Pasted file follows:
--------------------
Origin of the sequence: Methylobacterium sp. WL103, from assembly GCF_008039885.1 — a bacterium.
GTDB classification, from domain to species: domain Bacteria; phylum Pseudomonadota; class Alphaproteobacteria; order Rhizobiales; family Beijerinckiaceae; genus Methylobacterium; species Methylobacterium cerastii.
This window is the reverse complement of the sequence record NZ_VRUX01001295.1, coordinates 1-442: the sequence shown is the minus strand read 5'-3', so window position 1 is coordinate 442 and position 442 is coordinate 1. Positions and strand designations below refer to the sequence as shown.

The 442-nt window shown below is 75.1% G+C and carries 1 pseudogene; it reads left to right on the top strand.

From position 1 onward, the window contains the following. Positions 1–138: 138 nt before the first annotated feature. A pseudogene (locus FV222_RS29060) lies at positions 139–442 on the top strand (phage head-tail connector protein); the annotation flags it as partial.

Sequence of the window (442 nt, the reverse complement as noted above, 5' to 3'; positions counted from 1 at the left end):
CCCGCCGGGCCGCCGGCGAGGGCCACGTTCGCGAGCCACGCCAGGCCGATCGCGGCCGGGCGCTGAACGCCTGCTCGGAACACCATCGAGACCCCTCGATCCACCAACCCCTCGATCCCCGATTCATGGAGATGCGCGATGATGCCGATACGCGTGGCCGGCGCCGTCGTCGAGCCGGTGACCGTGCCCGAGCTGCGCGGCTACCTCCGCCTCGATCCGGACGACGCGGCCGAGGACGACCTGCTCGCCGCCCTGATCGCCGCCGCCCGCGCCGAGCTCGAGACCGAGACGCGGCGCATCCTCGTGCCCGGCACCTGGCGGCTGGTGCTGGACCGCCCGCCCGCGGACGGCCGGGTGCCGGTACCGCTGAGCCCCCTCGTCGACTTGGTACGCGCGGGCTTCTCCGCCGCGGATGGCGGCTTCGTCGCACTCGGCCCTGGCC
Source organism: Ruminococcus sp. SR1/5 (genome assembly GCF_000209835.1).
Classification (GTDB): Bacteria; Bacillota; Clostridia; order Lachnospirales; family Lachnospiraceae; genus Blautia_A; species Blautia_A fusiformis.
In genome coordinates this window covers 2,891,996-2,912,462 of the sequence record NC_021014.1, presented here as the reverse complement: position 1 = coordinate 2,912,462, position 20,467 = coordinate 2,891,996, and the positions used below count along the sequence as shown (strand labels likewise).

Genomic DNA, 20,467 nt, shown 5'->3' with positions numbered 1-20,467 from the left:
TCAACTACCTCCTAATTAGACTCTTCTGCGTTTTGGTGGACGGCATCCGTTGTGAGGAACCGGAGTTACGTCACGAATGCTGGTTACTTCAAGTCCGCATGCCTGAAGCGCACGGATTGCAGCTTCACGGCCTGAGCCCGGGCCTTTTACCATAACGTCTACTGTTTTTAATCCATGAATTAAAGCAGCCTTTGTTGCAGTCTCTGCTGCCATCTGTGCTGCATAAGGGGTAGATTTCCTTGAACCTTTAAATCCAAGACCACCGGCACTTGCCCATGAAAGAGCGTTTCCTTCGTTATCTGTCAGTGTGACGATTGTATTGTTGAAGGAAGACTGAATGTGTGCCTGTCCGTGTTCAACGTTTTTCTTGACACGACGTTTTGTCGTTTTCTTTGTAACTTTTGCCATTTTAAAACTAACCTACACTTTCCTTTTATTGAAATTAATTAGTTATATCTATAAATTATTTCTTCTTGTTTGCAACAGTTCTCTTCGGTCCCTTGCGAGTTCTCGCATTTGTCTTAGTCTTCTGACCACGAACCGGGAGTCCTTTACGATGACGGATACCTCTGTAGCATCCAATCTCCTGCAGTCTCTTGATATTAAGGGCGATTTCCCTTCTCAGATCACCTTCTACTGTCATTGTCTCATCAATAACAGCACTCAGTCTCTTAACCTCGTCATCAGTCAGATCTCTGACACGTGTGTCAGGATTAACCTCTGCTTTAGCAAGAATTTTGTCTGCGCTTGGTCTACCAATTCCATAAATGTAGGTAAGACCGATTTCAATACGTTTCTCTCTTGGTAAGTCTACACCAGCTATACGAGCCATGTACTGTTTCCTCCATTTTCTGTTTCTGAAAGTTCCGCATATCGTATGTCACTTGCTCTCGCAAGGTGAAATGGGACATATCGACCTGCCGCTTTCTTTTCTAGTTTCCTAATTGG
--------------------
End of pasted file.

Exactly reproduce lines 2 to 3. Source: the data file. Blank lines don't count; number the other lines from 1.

GTDB classification, from domain to species: domain Bacteria; phylum Pseudomonadota; class Alphaproteobacteria; order Rhizobiales; family Beijerinckiaceae; genus Methylobacterium; species Methylobacterium cerastii.
This window is the reverse complement of the sequence record NZ_VRUX01001295.1, coordinates 1-442: the sequence shown is the minus strand read 5'-3', so window position 1 is coordinate 442 and position 442 is coordinate 1. Positions and strand designations below refer to the sequence as shown.